Voter's Edge California Voter Guide
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Tuesday June 5, 2018 — California Primary Election
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California State AssemblyCandidate for District 24

Photo of Alex Glew

Alex Glew

Business Owner/Engineer
21,818 votes (21%)Winning
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My Top 3 Priorities

  • Resolve the massive public employee pension deficit that CA has generated. This can financially cripple the state, and many cities and counties if not addressed.
  • Focus CA on solving our local state problems in a pragmatic way, such as public safety, and defocusing on global and national issues which are not directily in the domain of the legislature.
  • Create a two pronged policy and environment that promotes job creaton and public transportion, which will help with the affordable housing and poverty issues that plague many parts of CA.



Profession:Business Owner and Professional Engineer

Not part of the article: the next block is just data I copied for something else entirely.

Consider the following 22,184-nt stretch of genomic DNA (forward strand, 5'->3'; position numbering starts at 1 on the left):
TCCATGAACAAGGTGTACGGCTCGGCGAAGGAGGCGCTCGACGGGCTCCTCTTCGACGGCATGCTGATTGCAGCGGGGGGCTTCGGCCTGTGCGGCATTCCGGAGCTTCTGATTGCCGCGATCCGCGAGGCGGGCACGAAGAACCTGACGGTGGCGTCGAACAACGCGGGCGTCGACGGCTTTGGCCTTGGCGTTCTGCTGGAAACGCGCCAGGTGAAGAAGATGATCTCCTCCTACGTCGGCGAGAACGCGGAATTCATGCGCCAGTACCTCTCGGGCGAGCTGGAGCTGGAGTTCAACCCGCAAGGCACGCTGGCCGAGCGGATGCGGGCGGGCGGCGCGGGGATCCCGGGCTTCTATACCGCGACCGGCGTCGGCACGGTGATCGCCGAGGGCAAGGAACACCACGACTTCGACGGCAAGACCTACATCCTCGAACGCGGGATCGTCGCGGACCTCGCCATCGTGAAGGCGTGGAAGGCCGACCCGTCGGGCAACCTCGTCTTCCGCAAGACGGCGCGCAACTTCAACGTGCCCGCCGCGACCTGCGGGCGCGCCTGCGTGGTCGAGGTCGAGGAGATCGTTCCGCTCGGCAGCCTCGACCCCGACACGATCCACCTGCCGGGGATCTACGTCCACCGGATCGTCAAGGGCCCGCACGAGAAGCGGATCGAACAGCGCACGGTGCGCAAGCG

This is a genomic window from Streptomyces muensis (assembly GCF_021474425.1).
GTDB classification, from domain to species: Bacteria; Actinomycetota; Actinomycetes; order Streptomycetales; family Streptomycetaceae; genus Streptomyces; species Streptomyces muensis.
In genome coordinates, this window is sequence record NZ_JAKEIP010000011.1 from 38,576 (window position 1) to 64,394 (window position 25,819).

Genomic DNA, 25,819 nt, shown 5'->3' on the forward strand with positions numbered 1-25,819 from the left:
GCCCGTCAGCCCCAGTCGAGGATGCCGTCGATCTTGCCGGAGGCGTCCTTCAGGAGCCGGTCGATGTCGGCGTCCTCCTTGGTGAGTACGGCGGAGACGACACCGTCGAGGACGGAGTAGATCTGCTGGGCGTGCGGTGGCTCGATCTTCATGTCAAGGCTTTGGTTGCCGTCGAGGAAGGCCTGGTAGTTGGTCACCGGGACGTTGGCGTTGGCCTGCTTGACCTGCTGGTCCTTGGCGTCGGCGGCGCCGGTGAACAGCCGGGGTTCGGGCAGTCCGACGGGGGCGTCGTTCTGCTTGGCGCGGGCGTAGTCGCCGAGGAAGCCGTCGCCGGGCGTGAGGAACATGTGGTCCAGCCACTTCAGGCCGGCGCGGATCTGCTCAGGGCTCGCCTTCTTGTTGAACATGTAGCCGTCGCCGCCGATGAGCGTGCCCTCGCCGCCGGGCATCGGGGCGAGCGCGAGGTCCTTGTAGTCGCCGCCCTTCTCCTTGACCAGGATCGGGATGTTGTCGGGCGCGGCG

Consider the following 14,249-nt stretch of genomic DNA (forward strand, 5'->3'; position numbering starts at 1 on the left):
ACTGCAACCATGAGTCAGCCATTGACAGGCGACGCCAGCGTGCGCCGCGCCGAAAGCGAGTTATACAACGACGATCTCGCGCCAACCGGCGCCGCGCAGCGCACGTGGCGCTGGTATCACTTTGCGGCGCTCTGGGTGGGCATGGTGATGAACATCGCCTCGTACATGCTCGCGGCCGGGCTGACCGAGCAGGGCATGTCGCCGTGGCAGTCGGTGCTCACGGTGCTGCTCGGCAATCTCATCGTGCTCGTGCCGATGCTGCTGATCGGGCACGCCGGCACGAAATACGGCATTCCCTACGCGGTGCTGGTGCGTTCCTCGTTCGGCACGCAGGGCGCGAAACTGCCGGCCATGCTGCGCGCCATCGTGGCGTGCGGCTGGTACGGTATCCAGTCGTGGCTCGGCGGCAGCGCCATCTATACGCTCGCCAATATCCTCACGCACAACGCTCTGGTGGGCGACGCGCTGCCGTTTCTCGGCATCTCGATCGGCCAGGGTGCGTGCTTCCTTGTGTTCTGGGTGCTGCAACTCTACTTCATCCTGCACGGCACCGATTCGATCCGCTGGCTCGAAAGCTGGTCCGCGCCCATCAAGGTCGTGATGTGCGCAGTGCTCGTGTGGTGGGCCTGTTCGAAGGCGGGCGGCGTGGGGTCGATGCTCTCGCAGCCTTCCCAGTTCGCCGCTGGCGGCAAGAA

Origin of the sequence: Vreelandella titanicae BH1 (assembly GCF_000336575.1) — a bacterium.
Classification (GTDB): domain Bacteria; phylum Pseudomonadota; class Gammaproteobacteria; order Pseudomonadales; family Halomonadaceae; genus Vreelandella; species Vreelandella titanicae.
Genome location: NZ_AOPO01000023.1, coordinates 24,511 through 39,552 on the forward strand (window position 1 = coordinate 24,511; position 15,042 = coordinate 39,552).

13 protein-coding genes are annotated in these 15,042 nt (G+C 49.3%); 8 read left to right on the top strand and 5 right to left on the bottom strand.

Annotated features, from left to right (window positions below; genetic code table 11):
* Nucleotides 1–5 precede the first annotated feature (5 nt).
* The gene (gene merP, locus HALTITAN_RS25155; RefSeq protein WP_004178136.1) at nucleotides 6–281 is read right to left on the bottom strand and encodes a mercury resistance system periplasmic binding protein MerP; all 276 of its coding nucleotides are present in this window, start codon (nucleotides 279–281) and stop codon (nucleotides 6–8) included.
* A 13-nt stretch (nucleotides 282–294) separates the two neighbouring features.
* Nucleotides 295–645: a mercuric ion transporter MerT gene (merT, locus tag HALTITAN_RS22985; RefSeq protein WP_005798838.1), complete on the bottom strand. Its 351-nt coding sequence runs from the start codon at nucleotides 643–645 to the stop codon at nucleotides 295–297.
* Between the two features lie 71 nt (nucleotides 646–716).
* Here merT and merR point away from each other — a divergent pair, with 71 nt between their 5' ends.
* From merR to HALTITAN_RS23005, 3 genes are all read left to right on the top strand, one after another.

President & CEO, Glew Engineering Consulting Inc. (1997–current)
Commissioner, Design Review Commission of Los ALtos — Appointed position (2015–current)
Core Technologist, Applied Materials (1987–1997)


Stanford University Ph.D., Materials Science and Engineering (2002)
Standord University M.S., Materials Science and Engineering (1995)
University of California at Berkeley M.S., Mechanical Engineering (1987)
University of California at Berkeley B.S., Mechanical Engineering (1985)

Community Activities

Director of Operation, Los Altos Rotary Club (2015–current)
Board of Directors, South Peninsula Area Republican Coalition (2017–current)

Who supports this candidate?

Individuals (1)

Questions & Answers

Questions from League of Women Voters of California Education Fund (4)

What do you think the State should do to encourage affordable housing for all Californians?
Answer from Alex Glew:

The state should have much more public transportation so that people can build in lower cost areas and still commute to their jobs. In time, with better transportation, companies will move out of the overly crowded population centers to enjoy the lower cost of operations in outlying areas.

According to a "Civility In America” survey, 75% of Americans believe that the U.S. has a major civility problem. If you are elected what will do to address this?
Answer from Alex Glew:

The best thing one can do is set a good example. 

Climate changes, and the shifting between very wet weather and drought, worry Californians. What strategies would allow that your district to both satisfy its water needs and protect the environment? Please be specific.
Answer from Alex Glew: